The militant anti-Catholic (and, more pointedly, anti-Spanish) tone of the earlier 1626 sermons (Volume XII) can still be heard in this volume, but, after the failure of the 1626 parliament to supply Charles I with the finance for continental war, Donne’s targets subtly shift. The early sermons in this volume still register the aftermath of that session, as in Donne’s allusion to being ‘a Subsidy man’ to pay God’s debts (3rd Prebend), or his veiled warning in the Ps. 32: 7 sermon that ‘If there be no way but Force and Armes’ to oppose the Roman Church, ‘God bee blessed that keepes us from the necessity, but God bee blessed also that he preserves us from perplexity, or not being able to defend his cause, if he call us to that triall’. As the legal year goes on, however, his attention turns to conflicts within the English church, and to the importance of outward expressions of conformity: church attendance, kneeling, taking communion.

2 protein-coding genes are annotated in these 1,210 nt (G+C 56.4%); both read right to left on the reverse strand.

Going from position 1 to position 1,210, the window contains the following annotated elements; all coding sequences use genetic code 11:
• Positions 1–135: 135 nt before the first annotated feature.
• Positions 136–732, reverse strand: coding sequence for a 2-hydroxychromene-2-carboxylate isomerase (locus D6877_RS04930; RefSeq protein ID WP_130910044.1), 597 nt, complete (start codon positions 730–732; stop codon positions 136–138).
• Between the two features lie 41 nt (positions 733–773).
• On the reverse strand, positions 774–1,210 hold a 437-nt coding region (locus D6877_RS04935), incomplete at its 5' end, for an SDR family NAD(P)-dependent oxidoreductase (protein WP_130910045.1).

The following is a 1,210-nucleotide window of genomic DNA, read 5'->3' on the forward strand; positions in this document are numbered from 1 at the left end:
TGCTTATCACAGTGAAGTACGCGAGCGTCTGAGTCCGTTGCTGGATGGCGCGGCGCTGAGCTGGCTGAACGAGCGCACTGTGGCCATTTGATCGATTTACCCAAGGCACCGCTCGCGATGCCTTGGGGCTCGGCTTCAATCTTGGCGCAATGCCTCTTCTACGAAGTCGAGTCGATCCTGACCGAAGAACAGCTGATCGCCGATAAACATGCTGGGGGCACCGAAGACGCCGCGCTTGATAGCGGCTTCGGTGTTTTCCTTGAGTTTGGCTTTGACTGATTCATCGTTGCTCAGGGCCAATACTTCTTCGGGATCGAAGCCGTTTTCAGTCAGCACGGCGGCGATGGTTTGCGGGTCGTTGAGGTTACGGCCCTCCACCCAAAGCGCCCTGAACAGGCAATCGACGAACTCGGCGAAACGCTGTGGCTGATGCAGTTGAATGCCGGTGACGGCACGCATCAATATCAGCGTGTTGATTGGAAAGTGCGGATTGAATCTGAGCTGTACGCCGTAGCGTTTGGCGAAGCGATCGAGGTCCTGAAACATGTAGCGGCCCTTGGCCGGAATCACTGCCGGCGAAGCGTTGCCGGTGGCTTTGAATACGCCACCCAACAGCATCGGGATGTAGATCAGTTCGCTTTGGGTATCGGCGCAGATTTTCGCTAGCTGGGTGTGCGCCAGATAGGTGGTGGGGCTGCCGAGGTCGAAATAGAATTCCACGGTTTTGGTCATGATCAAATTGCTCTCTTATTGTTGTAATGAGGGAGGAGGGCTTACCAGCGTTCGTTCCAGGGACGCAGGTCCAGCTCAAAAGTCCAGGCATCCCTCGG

This change is in part motivated by a shift in the composition of Donne’s auditory. Whereas many of the 1626 sermons in Vol. 12 are addressed partly towards Members of Parliament and Convocation, the sermons in this volume are not preached during a parliamentary session, and are more explicitly aimed at London citizenry: the city corporation, merchants, commercial tradesmen. This is most obvious in the Cokayne funeral sermon, a text whose rhetoric and context have been richly elucidated by Peter McCullough. This volume benefits from the detailed analysis and archival evidence uncovered by McCullough, and extends it by showing how that occasional sermon forms part of a tightly cohesive group preached between November 1626 and February 1627. In its most well known passage,